Mumbai: Signs of discord within Maharashtra’s ruling Maha Vikas Aghadi (MVA) government have cropped up once again with a Thane Congress leader putting up posters that take potshots at allies Shiv Sena and Nationalist Congress Party (NCP) for allegedly giving the party second-rate treatment.
The posters, put up by the Congress’ Thane unit chief Vikrant Chavan, seek to taunt the “Thackeray sarkar” — the Uddhav Thackeray government — for what he sees as a denial of the credit and recognition the party deserves in the government.
The MVA government in Maharashtra is a tripartite coalition comprising the Shiv Sena, the NCP, and the Congress. Shiv Sena chief Thackeray serves as chief minister.
Chavan claimed the posters were his response to banners put up Saturday by the Slum Developers and Architects Association of the Mumbai Metropolitan Region (MMR, comprising Mumbai and its satellites, including Thane), which thank the state government for its decision to set up a separate slum redevelopment authority for the MMR on the lines of the one in Mumbai.
“Thackeray sarkar chi vachanpurti (Thackeray government meets its promises),” the banners said in Marathi.
Speaking to ThePrint, Chavan said he was irked by the fact that the banners had blow-up images of CM Thackeray, Shiv Sena Minister Eknath Shinde and NCP minister Jitendra Awhad, but “no mention of the Congress”. Shinde is the guardian minister for Thane, while Awhad holds the housing portfolio.
While Chavan said there was no mention of the Congress, the banners did have a small photograph of Maharashtra Congress chief Balasaheb Thorat in a corner.
The posters he has put up say the Thackeray government wouldn’t have been able to come to power had Congress chief Sonia Gandhi and Rahul Gandhi not extended support.
“Sarkar tighancha mag nav ka fakta doghancha (If the government is of three parties, why are only two parties named?)” the posters put up Sunday morning said.
“The credit for the projects planned by the Maharashtra government also goes to the Congress. That’s all we want to politely say,” the posters add.
While the Maharashtra Congress has made light of the posters, the BJP was quick to highlight the poster war with leaders such as Kirit Somaiya and Ram Kadam tweeting the two posters side by side.
"Vah re Thackeray Sarkar"….
— Kirit Somaiya (@KiritSomaiya) August 31, 2020
ठाण्यात #कांग्रेसची पोस्टरबाजी
सरकार तिघांचं मग नाव का फक्त दोघांचं..? असे सवाल ठाणे काँग्रेसने लावलेल्या बॅनरवर विचारण्यात आलेत. तुमच्या तीन पक्षाच्या आपसातील भांडणांमध्ये महाराष्ट्राचं वाटोळं केलंत @INCMaharashtra @MumbaiNCP @ShivsenaComms pic.twitter.com/ZKwEeBfSjM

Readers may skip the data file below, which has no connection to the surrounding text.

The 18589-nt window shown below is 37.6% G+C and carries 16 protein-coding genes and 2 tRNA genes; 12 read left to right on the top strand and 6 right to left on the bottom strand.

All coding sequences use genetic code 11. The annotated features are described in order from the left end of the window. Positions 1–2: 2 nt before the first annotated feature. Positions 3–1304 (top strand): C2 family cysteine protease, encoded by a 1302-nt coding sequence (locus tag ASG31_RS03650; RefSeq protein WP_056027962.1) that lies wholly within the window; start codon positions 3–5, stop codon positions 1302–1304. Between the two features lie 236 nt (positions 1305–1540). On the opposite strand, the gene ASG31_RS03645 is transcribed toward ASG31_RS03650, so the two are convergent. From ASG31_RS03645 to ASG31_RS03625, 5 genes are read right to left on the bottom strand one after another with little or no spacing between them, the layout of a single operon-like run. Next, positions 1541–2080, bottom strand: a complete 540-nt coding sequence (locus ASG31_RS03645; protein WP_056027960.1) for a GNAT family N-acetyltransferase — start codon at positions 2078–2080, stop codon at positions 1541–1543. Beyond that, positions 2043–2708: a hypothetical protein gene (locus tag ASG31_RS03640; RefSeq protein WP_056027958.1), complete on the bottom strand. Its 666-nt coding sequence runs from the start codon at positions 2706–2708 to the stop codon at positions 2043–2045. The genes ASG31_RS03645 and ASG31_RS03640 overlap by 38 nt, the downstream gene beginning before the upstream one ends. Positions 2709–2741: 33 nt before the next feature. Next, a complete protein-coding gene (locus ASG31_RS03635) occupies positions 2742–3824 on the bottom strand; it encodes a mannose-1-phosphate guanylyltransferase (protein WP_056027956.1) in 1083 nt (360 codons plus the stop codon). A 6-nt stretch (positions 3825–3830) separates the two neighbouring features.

— Ram Kadam (@ramkadam) August 31, 2020
‘Shiv Sena, NCP don’t take us into confidence’
Chavan said the posters were just a reminder to the “Shiv Sen and the NCP that we are also there in this government … that, had it not been for us, there wouldn’t have been a ‘Thackeray sarkar’.”
There is no “narazi (resentment)” as such, but the Shiv Sena and the NCP keep making tall promises to people in the name of the Maharashtra government without doing much work on the ground, and it reflects badly on the Congress, he added.
“In Thane, the two parties keep putting up posters making claims about their ambitious plans and the work done without taking the Congress into confidence. The actual state of Thane, its slums, its roads etc is so bad that it is going to boomerang on the Congress some day. There are potholes under their posters too,” Chavan said.
Maharashtra Congress general secretary and spokesperson Sachin Sawant sought to play down talk of differences between the three parties. “In a three-party government, there are bound to be differences. But the goal is to keep the BJP at bay. We sort out these differences from time to time and work together in one direction,” he said.
“It is not possible to satisfy every member of the party. We will look into what the grievance is,” he added.
Just the latest instance of differences
Signs of friction within the MVA were also on display last month, when a state government advertisement for its jobs portal featured only Shiv Sena and NCP leaders, leaving several Congress leaders miffed.
In the nine months since the MVA government came to power, there have been intermittent rumblings from within the state Congress about having to play second fiddle to the Shiv Sena and the NCP.
Congress ministers have complained about not getting their due in this government, besides taking exception to what they see as Thackeray’s over-reliance on civil servants.
Party leaders have also complained about what they allege is unequal distribution of development funds among the three allies. Last week, Kailash Gorantyal, a Congress MLA from Jalgaon, threatened to go on a hunger strike over the same reason, saying he had the backing of 11 more MLAs.
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